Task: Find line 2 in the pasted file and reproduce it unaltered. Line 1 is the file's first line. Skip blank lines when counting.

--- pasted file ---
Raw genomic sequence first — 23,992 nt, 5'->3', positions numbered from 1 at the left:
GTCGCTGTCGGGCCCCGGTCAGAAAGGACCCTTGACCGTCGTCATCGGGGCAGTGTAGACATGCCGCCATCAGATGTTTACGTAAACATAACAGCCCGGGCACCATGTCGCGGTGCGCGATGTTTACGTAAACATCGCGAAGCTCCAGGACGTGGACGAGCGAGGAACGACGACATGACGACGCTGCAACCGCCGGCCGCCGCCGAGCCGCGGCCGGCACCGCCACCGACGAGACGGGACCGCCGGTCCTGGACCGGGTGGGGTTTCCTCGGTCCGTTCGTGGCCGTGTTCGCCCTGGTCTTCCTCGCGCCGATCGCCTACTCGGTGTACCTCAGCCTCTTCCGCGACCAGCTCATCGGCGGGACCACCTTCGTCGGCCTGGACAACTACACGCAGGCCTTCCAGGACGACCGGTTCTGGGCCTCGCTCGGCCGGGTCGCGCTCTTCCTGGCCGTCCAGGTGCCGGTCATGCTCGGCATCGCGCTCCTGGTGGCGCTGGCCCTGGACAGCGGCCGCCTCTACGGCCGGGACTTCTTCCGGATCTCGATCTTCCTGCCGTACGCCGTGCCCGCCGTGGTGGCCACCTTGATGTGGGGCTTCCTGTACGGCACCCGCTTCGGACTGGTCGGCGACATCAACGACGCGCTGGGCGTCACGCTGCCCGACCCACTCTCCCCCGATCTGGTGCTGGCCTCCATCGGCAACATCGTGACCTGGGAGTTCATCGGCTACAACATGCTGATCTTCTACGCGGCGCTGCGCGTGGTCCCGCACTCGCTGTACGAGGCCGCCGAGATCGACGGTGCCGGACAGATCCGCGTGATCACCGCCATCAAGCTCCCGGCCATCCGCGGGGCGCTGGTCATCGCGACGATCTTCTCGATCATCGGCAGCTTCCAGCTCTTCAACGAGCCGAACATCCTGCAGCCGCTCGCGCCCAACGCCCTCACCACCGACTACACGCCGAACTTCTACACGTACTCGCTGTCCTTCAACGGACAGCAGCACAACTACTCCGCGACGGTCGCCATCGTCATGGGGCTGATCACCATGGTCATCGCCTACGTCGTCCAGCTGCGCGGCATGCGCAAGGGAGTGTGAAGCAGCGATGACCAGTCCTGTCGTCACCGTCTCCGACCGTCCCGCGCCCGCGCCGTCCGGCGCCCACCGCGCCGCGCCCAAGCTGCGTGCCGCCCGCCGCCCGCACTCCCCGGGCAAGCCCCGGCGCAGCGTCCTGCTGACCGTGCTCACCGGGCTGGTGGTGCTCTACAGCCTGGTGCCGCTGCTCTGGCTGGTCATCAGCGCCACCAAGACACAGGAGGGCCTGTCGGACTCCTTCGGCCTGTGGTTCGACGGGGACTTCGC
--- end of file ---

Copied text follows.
GTCGCTGTCGGGCCCCGGTCAGAAAGGACCCTTGACCGTCGTCATCGGGGCAGTGTAGACATGCCGCCATCAGATGTTTACGTAAACATAACAGCCCGGGCACCATGTCGCGGTGCGCGATGTTTACGTAAACATCGCGAAGCTCCAGGACGTGGACGAGCGAGGAACGACGACATGACGACGCTGCAACCGCCGGCCGCCGCCGAGCCGCGGCCGGCACCGCCACCGACGAGACGGGACCGCCGGTCCTGGACCGGGTGGGGTTTCCTCGGTCCGTTCGTGGCCGTGTTCGCCCTGGTCTTCCTCGCGCCGATCGCCTACTCGGTGTACCTCAGCCTCTTCCGCGACCAGCTCATCGGCGGGACCACCTTCGTCGGCCTGGACAACTACACGCAGGCCTTCCAGGACGACCGGTTCTGGGCCTCGCTCGGCCGGGTCGCGCTCTTCCTGGCCGTCCAGGTGCCGGTCATGCTCGGCATCGCGCTCCTGGTGGCGCTGGCCCTGGACAGCGGCCGCCTCTACGGCCGGGACTTCTTCCGGATCTCGATCTTCCTGCCGTACGCCGTGCCCGCCGTGGTGGCCACCTTGATGTGGGGCTTCCTGTACGGCACCCGCTTCGGACTGGTCGGCGACATCAACGACGCGCTGGGCGTCACGCTGCCCGACCCACTCTCCCCCGATCTGGTGCTGGCCTCCATCGGCAACATCGTGACCTGGGAGTTCATCGGCTACAACATGCTGATCTTCTACGCGGCGCTGCGCGTGGTCCCGCACTCGCTGTACGAGGCCGCCGAGATCGACGGTGCCGGACAGATCCGCGTGATCACCGCCATCAAGCTCCCGGCCATCCGCGGGGCGCTGGTCATCGCGACGATCTTCTCGATCATCGGCAGCTTCCAGCTCTTCAACGAGCCGAACATCCTGCAGCCGCTCGCGCCCAACGCCCTCACCACCGACTACACGCCGAACTTCTACACGTACTCGCTGTCCTTCAACGGACAGCAGCACAACTACTCCGCGACGGTCGCCATCGTCATGGGGCTGATCACCATGGTCATCGCCTACGTCGTCCAGCTGCGCGGCATGCGCAAGGGAGTGTGAAGCAGCGATGACCAGTCCTGTCGTCACCGTCTCCGACCGTCCCGCGCCCGCGCCGTCCGGCGCCCACCGCGCCGCGCCCAAGCTGCGTGCCGCCCGCCGCCCGCACTCCCCGGGCAAGCCCCGGCGCAGCGTCCTGCTGACCGTGCTCACCGGGCTGGTGGTGCTCTACAGCCTGGTGCCGCTGCTCTGGCTGGTCATCAGCGCCACCAAGACACAGGAGGGCCTGTCGGACTCCTTCGGCCTGTGGTTCGACGGGGACTTCGC